In the 19th century there arose yet another movement that changed the way people perceived the entire world. This movement was known as Modernism. Unlike Neoclassicism its predecessor, who provided an emphasis on simplicity, order, and rationality, Modernism intended to break away most of the tenants of Neoclassicism.
It is easy to understand what modernism really is by looking at these key figures in the history of modernism. Friedrich Nietzsche’s works show a departure from the Neoclassical and enlightenment period in Western Civilization. Nietzsche’s three main philosophical ideas were:
- The Übermensch
- The will to power
- And God is dead
The Übermensch was his way of saying that there will be a certain group of individuals, who will rise above mans common conception of morals. These men will create their own morals and use them to rule over all individuals. Therefore, they would be like gods among men. Likewise, in his parable titled the Madman Nietzsche tells the tale of a “so-called” Madman who runs into a public square and announces the God is dead. This Madman claims that he and all those around him were God’s murderers. It is in this way that Nietzsche is more of a profit than a philosopher. His idea of the Übermensch is more of a prediction than theory. Nonetheless, he is considered to be a major figure in the movement of modernism, as his views hold a very atheistic and gloomy tone contrary to the views of many Neoclassical and Enlightenment figures.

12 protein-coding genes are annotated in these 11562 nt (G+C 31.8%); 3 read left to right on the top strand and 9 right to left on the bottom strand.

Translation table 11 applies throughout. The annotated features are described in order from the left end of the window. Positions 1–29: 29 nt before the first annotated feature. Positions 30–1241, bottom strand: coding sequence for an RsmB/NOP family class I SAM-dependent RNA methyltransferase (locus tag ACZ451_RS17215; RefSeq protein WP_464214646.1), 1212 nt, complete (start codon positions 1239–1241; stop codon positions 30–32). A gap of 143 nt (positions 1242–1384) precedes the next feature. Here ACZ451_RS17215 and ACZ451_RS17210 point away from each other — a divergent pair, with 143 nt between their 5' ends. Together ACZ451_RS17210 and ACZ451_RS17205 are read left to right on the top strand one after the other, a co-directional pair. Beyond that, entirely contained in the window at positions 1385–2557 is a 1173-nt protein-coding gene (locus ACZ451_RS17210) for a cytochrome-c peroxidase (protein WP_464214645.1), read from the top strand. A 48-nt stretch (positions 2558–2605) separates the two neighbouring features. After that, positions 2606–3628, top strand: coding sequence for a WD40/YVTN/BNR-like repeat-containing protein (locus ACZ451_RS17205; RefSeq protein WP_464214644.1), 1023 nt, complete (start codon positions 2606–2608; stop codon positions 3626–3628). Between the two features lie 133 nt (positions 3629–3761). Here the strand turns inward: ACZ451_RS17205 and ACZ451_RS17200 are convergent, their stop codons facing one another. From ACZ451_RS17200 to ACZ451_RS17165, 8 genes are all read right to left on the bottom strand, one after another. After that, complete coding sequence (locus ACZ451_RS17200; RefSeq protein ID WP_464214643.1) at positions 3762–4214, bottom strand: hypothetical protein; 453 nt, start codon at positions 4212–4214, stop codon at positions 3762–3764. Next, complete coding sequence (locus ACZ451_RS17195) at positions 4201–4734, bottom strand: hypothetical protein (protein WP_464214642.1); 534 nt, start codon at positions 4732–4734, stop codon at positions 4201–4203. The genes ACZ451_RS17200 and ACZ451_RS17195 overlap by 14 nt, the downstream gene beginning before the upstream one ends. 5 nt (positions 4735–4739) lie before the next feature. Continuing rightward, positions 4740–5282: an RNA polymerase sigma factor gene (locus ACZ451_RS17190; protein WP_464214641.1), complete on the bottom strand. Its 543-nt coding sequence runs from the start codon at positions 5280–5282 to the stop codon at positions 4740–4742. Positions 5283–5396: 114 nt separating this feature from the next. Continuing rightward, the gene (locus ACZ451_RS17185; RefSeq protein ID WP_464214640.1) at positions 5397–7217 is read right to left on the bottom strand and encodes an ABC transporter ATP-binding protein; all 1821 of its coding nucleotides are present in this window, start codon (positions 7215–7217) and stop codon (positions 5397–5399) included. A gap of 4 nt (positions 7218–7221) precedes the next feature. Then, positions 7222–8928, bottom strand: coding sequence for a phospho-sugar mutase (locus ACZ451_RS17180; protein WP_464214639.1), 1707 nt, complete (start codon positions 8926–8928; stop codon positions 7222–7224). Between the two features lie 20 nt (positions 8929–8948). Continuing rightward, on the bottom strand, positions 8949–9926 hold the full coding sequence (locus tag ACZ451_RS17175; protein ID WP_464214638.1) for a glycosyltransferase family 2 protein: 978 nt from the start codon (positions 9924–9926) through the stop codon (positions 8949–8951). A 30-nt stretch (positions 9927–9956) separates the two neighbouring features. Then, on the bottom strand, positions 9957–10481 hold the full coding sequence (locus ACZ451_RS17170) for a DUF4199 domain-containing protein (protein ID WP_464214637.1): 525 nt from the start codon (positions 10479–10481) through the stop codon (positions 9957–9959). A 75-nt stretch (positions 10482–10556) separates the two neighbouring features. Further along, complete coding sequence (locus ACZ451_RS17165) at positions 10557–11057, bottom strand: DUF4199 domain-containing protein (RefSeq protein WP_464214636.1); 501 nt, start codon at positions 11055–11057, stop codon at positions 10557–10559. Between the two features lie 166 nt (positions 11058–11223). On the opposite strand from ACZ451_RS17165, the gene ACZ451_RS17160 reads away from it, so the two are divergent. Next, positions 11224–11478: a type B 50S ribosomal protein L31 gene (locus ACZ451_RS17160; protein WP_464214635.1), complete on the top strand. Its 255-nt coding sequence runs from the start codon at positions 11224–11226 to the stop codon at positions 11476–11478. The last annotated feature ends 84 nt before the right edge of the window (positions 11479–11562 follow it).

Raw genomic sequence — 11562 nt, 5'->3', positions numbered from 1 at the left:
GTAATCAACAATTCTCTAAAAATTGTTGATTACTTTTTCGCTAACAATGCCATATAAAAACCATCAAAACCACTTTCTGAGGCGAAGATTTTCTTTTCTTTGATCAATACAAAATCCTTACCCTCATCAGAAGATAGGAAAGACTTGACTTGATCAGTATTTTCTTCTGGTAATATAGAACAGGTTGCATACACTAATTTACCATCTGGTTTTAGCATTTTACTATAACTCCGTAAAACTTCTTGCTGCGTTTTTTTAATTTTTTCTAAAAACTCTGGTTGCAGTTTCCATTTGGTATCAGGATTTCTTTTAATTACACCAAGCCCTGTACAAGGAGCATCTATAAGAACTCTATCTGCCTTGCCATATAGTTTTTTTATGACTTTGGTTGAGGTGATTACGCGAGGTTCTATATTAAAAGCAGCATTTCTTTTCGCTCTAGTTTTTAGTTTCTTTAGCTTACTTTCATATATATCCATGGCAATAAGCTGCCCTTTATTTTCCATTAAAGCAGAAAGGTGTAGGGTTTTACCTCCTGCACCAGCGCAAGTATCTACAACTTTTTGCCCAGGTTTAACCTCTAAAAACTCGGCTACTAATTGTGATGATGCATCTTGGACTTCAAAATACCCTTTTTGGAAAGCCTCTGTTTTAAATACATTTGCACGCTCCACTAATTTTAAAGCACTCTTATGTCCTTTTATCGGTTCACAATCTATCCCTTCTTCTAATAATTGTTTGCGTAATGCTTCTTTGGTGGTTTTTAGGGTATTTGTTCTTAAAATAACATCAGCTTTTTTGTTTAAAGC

In literature we can observe writings of men like Franz Kafka (1883 – 1924). While writers of previous periods chose to structure their novels in a manor that obeyed rule and form common to writing at that time, writers like Kafka structured their novels in an entirely strange new way. Take into consideration the opening to Kafka’s 1915 novella The Metamorphosis,
One morning, when Gregor Samsa woke from troubled dreams, he found himself transformed in his bed into a horrible vermin. He lay on his armour-like back, and if he lifted his head a little he could see his brown belly, slightly domed and divided by arches into stiff sections. The bedding was hardly able to cover it and seemed ready to slide off any moment. His many legs, pitifully thin compared with the size of the rest of him, waved about helplessly as he looked. (pg 1)
This book opens right in the middle of conflict. Previous authors would have structured stories in a manor such as beginning, middle, and end. Kafka chooses to go straight for the jugular and begin his book right in the middle of conflict. It is in this way Kafka breaks away from the pack and embraces a new wave of writing found solely in Modernism.It is truly remarkable how every hundred or so years a new movement pushes aside the ideas and ideals of an old one.